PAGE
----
She loves doing this to me.

11 hours ago with 3,529 notes — via damejule, © porn4ladies
#nsfw


12 hours ago with 144 notes — via reichiru, © amusing-fallen-angel
#season 10 spoilers #spoilers


Reblog if you believe Roleplaying forms Friendships

anon-loki:

image

12 hours ago with 28,492 notes — via lovedacota, © arcadium-souls


Reblog if you accept NSFW art of your OC

kokiron:

fivetail:

leyatres:

DUDE PLEASE ID LOVE TO SEE MY DERP TROLL ROGUE ALL HOT AND BOTHERED

If anyone drew nsfw of Chris and Alistar I would probably shit myself.

draw my catte getting the fuckin dick please

12 hours ago with 10,792 notes — via lobstmourne, © worldofnick


Please reblog if you don’t mind your followers sending you memes and prompts even if you’ve never interacted with them.
12 hours ago with 12,485 notes — via lovedacota, © musebasket


azerothiantales:

jaraxxus:

caprizantgrammarian:

This one time on Wyrmrest I walked into Silvermoon City on my warlock, and this dude I passed on the street turned his nose up and said “I smell fel magic”

and I was like “good for you dude, you’re in Silvermoon fucking City”…

12 hours ago with 240 notes — via faenileda, © caprizantgrammarian


mgann-morzz:

McDonald’s worker arrested after telling company president she can’t afford shoes.

"A woman who has been employed by the McDonald’s Corporation for over 10 years says she was arrested last week after she confronted the company president at a meeting and told him she couldn’t afford to buy shoes or food for her children.

Nancy Salgado, 26, told The Real News that she felt like she had to speak out during McDonald’s USA President Jeff Stratton’s speech at the Union League Club of Chicago on Friday for the sake of her children.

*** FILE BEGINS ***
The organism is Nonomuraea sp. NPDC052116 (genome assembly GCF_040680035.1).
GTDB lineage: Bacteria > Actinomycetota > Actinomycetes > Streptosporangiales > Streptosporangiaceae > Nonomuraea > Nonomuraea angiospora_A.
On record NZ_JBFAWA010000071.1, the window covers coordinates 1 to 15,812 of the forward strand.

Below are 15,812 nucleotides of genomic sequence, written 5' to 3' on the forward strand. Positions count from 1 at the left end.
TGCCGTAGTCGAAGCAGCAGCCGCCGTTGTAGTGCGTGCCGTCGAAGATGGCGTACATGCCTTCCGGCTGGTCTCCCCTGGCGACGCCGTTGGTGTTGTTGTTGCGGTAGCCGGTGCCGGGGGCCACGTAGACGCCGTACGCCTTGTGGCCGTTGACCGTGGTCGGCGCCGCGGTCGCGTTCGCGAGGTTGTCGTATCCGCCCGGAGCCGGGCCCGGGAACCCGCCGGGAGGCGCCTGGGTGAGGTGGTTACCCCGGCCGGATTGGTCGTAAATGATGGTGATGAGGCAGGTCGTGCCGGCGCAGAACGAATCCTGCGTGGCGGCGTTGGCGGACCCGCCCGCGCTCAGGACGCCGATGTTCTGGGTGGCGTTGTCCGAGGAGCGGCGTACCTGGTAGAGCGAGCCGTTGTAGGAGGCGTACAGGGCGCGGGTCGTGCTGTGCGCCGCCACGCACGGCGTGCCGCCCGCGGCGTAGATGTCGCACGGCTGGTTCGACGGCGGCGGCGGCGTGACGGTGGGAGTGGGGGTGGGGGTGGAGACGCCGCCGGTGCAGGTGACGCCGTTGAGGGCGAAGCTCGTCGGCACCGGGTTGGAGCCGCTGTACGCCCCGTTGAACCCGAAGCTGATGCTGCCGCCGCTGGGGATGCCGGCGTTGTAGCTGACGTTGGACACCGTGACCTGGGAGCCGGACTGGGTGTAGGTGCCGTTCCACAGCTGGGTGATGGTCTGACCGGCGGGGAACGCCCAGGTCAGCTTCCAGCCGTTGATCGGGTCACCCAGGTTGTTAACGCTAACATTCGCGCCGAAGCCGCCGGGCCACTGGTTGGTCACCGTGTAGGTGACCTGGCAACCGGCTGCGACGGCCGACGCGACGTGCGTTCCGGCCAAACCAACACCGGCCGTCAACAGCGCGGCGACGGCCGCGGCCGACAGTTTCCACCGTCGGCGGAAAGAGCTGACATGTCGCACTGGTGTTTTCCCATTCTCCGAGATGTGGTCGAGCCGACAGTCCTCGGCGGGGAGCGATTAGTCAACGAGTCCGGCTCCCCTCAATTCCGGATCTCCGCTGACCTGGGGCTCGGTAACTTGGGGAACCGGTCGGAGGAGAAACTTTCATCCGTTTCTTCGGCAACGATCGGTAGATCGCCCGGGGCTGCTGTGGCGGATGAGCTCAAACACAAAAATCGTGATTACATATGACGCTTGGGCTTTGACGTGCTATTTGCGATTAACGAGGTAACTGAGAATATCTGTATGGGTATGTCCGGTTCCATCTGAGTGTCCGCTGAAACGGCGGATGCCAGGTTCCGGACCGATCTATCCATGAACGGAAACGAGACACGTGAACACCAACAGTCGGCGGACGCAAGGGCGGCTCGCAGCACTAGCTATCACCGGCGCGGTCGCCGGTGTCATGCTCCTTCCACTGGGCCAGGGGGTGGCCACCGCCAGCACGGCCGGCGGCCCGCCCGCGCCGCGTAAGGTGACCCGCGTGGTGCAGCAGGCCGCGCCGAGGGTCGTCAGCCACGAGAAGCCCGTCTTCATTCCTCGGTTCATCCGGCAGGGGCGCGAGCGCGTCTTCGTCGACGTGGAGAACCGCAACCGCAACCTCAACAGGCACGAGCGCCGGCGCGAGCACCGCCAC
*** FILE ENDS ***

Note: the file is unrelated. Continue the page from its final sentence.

“It’s really hard for me to feed my two kids and struggle day to day,” she shouted as Stratton was speaking. “Do you think this is fair, that I have to be making $8.25 when I’ve worked for McDonald’s for ten years?”

“I’ve been there for forty years,” Stratton replied from the podium.

“The thing is that I need a raise. But you’re not helping your employees. How is this possible?” Salgado asked.

At that point, someone approached Salgado and informed her that she was going to be arrested.

She later recalled the encounter to The Real News’ Jessica Desvarieux.

“The strength was very powerful, like, just remembering the face of my kids, like I say, you know, just simple things like I can’t provide a pair of shoes like everybody else does, sometimes every month, or anything like that,” she said. “And he needs to know we are what all the employees at McDonald’s are going through. We’re struggling day to day to provide our needs in our houses, things for our kids. And it’s just–it gets harder and harder with just the poverty wage they have us living in.”

“They just told me, you know, well, you’re being under arrest because you just interrupted, you trespassed the property. You’re just going to go to jail,” Salgado added. “And what I remember just telling them, ‘well, like, so, because I have to speak out my mind and I had to tell the president the poverty wage I’m living in, that’s just against the law?’ You know, just be able to speak up your mind and say, you know what, I can’t survive with $8.25? It’s just — it’s ridiculous that I’m going to get arrested. You know.”

Salgado, who is still working at McDonald’s, said she had her hours cut following the arrest and feared further retaliation.

“The CEOs make millions and billions a year and why can’t they provide enough for their employees?” she wondered.”

I think that this is beyond awful for many reasons. People can’t afford to live off of the wages that they are given currently, and can’t even speak out against it. I know tumblr is great for spreading important news like this, so please help me get the word out to support this woman.

12 hours ago with 42,390 notes — via troll-bridge, © mgann-morzz